Most of the bone loss studies that included ACL reconstruction used BPTB autografts and interference screw fixation.11,13-19 Schmitz16 evaluated 24 patients at a mean of 2.5 years status-post ACL reconstruction using BPTB autografts, and reported that involved lower extremity BMD was 4.6% lower than the contralateral lower extremity at the femoral trochanteric region, 12.7% lower at the medial femoral condyle, 7.7% lower at the lateral femoral condyle, 6% lower at the distal femur, and 9.9% lower at the lateral patella. Each BMD reduction differed significantly from control group subjects. They also compared a group of 11 patients with a mean 8.5 year history of unilateral ACL deficiency to the same control group. Patients with unilateral ACL deficiency had BMD that was 1.1% lower than the contralateral lower extremity at the femoral trochanteric region, 3.5% lower at the medial femoral condyle, 5% lower at the lateral femoral condyle, 11.5% lower at the distal femur, and 10.3% lower at the lateral patella. Each of these BMD reductions also differed significantly from the control group. Their findings suggest that in addition to the index ACL injury, surgical reconstruction may also contribute to decreased BMD at the involved lower extremity.
In reporting their findings from a study of patients (age = 27.1 ± 8.8 years) following Achilles tendon allograft (n = 9) or BPTB autograft (n = 6) ACL reconstruction, Reiman et al18 reported significant BMD reductions at several hip sites at an average of 15 months post-surgery despite the fact that all patients had been treated by experienced physical therapists using established rehabilitation protocols.18 Although bone loss following ligamentous knee injury is known to be greater with prolonged immobilization, disuse, and decreased weightbearing, permanent bone loss appears to occur even with accelerated rehabilitation.11,14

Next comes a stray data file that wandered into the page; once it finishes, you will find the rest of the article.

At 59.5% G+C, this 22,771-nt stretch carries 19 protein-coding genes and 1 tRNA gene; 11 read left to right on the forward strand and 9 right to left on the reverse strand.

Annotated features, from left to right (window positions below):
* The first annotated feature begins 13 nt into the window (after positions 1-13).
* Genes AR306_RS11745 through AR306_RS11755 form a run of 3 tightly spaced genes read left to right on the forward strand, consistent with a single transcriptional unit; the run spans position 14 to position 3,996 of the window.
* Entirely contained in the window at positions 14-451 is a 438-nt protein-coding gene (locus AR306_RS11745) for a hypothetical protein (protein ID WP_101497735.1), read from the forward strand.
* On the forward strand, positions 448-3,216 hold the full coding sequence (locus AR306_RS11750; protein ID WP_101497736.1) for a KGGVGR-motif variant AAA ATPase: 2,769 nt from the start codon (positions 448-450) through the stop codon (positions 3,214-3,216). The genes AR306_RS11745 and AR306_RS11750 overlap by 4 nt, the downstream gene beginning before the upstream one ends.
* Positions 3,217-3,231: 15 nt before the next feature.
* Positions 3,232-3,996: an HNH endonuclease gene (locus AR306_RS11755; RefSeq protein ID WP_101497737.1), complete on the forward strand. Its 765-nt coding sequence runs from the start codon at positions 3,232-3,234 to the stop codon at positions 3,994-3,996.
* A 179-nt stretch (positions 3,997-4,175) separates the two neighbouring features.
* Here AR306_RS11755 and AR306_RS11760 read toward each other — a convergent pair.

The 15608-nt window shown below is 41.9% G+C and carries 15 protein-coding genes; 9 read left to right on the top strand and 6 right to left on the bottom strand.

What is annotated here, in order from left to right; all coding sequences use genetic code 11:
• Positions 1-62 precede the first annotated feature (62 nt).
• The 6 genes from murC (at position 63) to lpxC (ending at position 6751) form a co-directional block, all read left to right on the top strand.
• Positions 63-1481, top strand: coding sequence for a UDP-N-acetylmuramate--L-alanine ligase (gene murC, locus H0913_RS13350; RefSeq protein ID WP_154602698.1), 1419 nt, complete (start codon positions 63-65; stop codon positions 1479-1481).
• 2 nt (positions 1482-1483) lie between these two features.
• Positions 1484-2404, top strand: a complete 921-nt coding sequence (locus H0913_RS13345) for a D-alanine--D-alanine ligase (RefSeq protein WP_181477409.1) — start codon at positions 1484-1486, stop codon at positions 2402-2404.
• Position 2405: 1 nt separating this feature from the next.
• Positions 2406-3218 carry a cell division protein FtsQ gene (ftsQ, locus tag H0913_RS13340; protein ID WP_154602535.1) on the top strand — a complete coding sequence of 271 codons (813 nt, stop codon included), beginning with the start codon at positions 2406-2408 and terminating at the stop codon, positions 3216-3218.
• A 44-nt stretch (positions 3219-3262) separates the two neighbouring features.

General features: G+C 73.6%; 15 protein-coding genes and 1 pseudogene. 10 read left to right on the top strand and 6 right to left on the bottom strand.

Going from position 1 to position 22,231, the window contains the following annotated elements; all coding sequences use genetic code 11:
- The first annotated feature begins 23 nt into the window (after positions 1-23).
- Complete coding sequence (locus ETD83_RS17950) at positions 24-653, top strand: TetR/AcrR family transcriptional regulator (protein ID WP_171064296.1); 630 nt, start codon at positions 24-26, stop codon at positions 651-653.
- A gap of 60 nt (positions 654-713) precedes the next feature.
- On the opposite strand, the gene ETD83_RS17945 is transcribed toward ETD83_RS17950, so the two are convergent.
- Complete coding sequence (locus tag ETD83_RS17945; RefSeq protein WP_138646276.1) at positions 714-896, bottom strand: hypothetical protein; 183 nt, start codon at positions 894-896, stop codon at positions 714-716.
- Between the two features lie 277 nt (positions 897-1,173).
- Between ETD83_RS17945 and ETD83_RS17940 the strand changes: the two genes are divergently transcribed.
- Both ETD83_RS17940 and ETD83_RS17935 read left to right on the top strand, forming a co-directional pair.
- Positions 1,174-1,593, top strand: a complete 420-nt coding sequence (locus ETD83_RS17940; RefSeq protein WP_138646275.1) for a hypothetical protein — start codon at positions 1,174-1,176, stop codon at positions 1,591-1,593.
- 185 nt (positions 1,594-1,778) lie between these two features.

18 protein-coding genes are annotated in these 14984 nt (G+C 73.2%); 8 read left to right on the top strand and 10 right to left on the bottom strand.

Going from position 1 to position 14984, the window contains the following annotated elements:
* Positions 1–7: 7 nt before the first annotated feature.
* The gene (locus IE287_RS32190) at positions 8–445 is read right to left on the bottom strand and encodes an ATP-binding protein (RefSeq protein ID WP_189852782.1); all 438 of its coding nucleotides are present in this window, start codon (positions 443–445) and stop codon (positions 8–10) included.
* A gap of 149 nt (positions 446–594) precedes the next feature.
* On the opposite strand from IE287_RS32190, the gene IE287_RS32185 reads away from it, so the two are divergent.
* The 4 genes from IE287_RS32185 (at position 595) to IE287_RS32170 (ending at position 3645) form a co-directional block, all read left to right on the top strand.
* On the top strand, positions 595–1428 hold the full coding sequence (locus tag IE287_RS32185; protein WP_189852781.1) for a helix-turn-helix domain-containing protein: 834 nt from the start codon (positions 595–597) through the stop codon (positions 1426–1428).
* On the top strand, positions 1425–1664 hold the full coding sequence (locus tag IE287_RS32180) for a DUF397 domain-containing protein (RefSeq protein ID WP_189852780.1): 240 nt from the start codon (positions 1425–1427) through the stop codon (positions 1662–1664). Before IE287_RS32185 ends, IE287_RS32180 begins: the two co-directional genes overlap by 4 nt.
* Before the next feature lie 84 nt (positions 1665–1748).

Imaging and osseous homeostasis
Sequential bone scans have been successfully used to determine the restoration of knee joint osseous homeostasis, or a “happy knee,” following ACL reconstruction. Since osseous metabolism as determined by bone scans can be linked to knee kinematics, kinetics, lower extremity neuromuscular control, and patient perceived function, these scans are useful for identifying the loss of osseous homeostasis that might precede articular cartilage or meniscal lesions.20,21
Using technetium (Tc) 99m-labeled methylene diphosphonate (MDP) bone scans, Dye and Chew22 found widespread regions of increased osseous metabolic activity (suggesting abnormally increased bone turnover) in 85% (73 of 86) of patients with chronic symptomatic ACL deficiency, often with co-existing normal standard radiographs. Dorchak et al21 evaluated 50 consecutive patients with chronic ACL deficiency using Tc 99m-labeled MDP bone scans and correlated results with clinical examination, plain x-rays, and arthroscopic findings. They found that 92% of the scans revealed abnormally high osseous metabolic activity in the medial (88%), lateral (80%), and patellofemoral (66%) knee compartments. When the observed activity was scaled from 1 to 4 (1 = normal, 4 = marked activity) the highest abnormal activity levels occurred in the medial, followed by the lateral, and patellofemoral compartments.21 This finding confirmed that the sites most associated with of abnormally increased bone turnover were also the most seriously affected.
Dye and Chew23 reported the restoration of osseous homeostasis by 21 months in a 32-year-old male patient following ACL reconstruction. The ACL reconstruction procedure reported by Dye and Chew,23 however, made use of a traditional arthroscopic surgical approach and utilized a BPTB autograft, which is less commonly used for either anatomic or anatomic double bundle ACL reconstruction procedures. The BPTB autograft has a bone plug that fits and heals nicely into matched diameter bone tunnel tunnels, making it a more likely candidate to achieve earlier osseous homeostasis than a soft tissue tendon graft. However, concerns related to its limited graft size, poor ultimate mid-substance strength, and issues related to long-term graft harvest site complications (including extensor mechanism dysfunction, patella fracturing, patellofemoral joint dysfunction, patellar tendon shortening, and discomfort with kneeling) have decreased its popularity.5,24 Although studies have revealed that time-zero biomechanical properties are the same or better for soft tissue graft-bone tunnel fixation using a wide variety of fixation devices, it is also known that the soft tissue tendon graft-bone tunnel osteointegration process is slower, more complex, and more prone to stretch-injury than that associated with a bone plug healing in a bone tunnel.25-27 So, given the latest innovations in ACL reconstruction, knee surgeons have developed an approach with apparently better graft placement, but also with larger and/or more numerous tunnels that make greater use of soft tissue tendon grafts which undergo a different osteointegration process than conventional BPTB autografts.